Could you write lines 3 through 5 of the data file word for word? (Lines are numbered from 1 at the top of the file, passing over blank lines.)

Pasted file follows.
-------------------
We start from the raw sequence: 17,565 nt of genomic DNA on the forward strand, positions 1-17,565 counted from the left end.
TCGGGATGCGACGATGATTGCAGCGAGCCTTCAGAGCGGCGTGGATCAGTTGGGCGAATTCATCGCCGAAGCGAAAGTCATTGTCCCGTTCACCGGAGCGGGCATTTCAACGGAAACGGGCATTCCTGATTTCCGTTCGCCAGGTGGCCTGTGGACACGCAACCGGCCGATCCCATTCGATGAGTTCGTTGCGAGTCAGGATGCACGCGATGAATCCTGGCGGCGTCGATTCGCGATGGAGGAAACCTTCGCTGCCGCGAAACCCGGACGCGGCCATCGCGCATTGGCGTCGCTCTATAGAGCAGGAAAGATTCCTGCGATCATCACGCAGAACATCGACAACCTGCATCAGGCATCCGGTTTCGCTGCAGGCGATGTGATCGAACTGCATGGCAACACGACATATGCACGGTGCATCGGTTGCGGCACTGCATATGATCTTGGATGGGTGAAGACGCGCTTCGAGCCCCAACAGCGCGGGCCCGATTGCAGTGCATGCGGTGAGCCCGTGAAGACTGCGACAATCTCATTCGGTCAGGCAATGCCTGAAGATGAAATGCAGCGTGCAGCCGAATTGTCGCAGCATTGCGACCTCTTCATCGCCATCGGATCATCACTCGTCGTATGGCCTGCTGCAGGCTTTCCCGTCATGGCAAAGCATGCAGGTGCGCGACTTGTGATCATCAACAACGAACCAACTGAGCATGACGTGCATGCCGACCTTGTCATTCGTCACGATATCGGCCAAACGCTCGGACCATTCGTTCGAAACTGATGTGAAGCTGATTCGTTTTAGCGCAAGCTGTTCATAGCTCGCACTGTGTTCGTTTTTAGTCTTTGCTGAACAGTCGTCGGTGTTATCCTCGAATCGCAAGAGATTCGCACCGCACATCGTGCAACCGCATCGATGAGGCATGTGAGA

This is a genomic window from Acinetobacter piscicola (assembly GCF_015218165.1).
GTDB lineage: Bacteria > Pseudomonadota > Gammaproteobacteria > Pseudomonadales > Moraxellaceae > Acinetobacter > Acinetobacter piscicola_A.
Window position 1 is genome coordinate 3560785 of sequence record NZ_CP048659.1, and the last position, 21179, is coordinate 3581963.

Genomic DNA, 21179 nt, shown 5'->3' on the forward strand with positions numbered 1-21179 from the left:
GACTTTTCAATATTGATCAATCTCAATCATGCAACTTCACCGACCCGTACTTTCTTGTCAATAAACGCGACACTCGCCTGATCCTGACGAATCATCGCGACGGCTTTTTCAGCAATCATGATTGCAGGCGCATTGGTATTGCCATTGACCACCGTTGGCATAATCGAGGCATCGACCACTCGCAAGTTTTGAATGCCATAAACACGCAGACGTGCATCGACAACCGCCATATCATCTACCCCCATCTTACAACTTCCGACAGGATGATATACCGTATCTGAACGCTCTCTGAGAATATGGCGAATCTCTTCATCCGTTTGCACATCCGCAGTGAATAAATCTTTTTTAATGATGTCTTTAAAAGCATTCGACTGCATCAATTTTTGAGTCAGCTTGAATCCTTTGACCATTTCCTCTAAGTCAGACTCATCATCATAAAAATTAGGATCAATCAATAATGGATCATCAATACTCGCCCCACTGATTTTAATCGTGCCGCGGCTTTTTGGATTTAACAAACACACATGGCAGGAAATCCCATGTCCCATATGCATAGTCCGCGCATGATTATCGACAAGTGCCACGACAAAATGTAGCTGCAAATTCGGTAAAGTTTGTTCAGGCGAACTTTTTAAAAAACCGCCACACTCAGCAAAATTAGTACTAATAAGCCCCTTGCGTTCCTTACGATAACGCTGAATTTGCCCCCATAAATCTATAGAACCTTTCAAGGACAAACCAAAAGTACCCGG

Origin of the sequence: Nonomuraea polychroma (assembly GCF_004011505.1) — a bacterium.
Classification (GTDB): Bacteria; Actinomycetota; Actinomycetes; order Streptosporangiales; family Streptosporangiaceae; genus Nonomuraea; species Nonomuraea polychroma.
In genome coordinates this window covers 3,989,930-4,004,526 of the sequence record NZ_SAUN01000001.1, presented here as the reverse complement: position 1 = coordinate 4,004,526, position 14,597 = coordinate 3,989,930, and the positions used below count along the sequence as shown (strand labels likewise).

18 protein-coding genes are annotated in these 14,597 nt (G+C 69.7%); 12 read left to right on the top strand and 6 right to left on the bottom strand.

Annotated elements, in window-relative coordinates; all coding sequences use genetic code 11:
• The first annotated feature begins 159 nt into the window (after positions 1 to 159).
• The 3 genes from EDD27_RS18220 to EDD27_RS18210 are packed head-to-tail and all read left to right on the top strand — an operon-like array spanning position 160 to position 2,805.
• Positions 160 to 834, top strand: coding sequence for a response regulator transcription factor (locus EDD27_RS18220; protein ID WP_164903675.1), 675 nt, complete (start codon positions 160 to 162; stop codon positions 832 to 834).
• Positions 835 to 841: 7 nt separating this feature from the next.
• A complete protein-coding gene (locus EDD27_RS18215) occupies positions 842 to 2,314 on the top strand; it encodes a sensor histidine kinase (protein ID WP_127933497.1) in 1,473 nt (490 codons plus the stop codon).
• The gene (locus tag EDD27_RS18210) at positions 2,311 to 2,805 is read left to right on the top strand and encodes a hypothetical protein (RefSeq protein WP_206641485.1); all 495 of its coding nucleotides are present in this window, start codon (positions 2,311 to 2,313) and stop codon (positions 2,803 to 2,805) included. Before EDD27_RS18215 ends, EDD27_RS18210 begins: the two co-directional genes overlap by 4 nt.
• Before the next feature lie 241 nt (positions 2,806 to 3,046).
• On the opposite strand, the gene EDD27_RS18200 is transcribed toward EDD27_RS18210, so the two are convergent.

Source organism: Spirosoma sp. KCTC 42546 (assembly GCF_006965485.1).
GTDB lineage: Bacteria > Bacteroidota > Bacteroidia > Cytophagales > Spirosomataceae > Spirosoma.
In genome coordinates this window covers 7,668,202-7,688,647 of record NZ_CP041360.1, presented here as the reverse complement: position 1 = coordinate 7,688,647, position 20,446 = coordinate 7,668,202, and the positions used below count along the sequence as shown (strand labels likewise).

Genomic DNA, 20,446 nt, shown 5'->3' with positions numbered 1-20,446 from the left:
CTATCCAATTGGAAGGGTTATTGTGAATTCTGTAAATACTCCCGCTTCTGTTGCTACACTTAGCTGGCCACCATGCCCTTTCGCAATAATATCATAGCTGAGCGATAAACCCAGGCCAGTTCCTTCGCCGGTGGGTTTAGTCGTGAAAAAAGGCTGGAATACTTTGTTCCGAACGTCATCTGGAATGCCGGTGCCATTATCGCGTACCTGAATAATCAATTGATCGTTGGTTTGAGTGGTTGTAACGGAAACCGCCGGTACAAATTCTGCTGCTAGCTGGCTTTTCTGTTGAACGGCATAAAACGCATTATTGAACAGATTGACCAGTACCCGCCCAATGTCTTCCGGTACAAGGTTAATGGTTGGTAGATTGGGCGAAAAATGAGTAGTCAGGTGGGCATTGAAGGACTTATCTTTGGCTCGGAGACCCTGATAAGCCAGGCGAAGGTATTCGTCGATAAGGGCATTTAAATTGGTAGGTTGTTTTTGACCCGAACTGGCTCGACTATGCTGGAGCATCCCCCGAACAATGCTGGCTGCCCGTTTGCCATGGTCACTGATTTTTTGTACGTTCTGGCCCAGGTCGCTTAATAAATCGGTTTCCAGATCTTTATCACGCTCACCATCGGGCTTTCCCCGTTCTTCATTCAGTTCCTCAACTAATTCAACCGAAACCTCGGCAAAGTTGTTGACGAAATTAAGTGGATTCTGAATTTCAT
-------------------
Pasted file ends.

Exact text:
This is a genomic window from Acinetobacter piscicola (assembly GCF_015218165.1).
GTDB lineage: Bacteria > Pseudomonadota > Gammaproteobacteria > Pseudomonadales > Moraxellaceae > Acinetobacter > Acinetobacter piscicola_A.
Window position 1 is genome coordinate 3560785 of sequence record NZ_CP048659.1, and the last position, 21179, is coordinate 3581963.